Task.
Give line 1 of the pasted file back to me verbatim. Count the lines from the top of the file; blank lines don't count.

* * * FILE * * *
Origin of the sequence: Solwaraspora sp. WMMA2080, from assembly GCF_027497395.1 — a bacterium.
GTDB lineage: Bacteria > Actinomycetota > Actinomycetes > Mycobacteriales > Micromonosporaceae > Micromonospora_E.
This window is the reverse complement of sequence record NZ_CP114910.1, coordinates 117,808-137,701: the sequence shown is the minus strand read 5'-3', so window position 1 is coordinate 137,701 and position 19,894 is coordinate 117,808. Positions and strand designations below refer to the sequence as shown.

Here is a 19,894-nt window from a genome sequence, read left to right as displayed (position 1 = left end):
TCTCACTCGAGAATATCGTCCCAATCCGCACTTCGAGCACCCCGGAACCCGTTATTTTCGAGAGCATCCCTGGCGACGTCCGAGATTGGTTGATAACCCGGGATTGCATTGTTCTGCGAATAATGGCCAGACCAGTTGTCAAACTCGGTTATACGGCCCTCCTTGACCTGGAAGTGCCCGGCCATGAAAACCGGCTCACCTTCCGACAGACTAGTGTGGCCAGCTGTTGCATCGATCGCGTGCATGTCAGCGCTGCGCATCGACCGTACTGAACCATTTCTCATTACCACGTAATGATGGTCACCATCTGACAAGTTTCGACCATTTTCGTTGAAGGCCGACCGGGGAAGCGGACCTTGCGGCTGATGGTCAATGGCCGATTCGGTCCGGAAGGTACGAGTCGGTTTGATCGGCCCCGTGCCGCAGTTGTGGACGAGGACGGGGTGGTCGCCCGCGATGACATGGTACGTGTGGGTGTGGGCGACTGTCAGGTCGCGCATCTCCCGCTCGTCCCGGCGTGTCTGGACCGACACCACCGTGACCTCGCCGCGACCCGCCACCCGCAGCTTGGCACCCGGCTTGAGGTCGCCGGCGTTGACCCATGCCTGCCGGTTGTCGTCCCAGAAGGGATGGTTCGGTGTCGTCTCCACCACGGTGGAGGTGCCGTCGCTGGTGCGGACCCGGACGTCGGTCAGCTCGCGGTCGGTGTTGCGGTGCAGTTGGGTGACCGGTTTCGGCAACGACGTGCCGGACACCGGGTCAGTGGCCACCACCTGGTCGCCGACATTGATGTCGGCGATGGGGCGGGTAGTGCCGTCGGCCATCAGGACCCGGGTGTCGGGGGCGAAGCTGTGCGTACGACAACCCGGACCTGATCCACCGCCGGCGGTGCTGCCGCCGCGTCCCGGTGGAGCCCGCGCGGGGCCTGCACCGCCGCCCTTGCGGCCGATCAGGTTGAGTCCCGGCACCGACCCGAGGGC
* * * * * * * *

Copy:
Origin of the sequence: Solwaraspora sp. WMMA2080, from assembly GCF_027497395.1 — a bacterium.